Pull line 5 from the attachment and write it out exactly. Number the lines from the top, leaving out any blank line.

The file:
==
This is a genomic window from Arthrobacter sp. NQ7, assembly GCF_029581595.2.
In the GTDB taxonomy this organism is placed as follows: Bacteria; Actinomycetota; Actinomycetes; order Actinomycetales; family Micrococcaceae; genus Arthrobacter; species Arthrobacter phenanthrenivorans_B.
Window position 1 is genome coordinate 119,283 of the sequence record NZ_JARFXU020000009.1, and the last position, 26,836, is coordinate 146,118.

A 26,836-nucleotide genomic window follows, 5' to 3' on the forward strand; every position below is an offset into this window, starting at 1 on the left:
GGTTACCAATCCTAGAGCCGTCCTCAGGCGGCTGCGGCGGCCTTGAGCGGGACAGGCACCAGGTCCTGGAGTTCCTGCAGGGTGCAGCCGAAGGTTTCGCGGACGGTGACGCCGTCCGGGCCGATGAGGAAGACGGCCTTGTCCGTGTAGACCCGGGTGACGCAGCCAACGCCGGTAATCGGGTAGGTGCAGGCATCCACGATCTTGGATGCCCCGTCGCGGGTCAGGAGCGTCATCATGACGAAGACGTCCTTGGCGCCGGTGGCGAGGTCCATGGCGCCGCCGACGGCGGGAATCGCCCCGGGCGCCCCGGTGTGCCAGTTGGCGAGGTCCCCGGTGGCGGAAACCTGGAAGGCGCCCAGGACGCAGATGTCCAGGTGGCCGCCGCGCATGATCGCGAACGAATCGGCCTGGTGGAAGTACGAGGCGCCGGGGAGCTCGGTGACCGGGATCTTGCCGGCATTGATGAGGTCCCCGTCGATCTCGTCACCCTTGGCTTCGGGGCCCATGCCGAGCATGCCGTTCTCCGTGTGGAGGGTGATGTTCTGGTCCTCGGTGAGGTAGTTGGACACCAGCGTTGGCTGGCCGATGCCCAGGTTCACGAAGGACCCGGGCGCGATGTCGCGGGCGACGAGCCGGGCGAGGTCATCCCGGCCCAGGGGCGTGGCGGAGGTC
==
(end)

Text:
GGTTACCAATCCTAGAGCCGTCCTCAGGCGGCTGCGGCGGCCTTGAGCGGGACAGGCACCAGGTCCTGGAGTTCCTGCAGGGTGCAGCCGAAGGTTTCGCGGACGGTGACGCCGTCCGGGCCGATGAGGAAGACGGCCTTGTCCGTGTAGACCCGGGTGACGCAGCCAACGCCGGTAATCGGGTAGGTGCAGGCATCCACGATCTTGGATGCCCCGTCGCGGGTCAGGAGCGTCATCATGACGAAGACGTCCTTGGCGCCGGTGGCGAGGTCCATGGCGCCGCCGACGGCGGGAATCGCCCCGGGCGCCCCGGTGTGCCAGTTGGCGAGGTCCCCGGTGGCGGAAACCTGGAAGGCGCCCAGGACGCAGATGTCCAGGTGGCCGCCGCGCATGATCGCGAACGAATCGGCCTGGTGGAAGTACGAGGCGCCGGGGAGCTCGGTGACCGGGATCTTGCCGGCATTGATGAGGTCCCCGTCGATCTCGTCACCCTTGGCTTCGGGGCCCATGCCGAGCATGCCGTTCTCCGTGTGGAGGGTGATGTTCTGGTCCTCGGTGAGGTAGTTGGACACCAGCGTTGGCTGGCCGATGCCCAGGTTCACGAAGGACCCGGGCGCGATGTCGCGGGCGACGAGCCGGGCGAGGTCATCCCGGCCCAGGGGCGTGGCGGAGGTC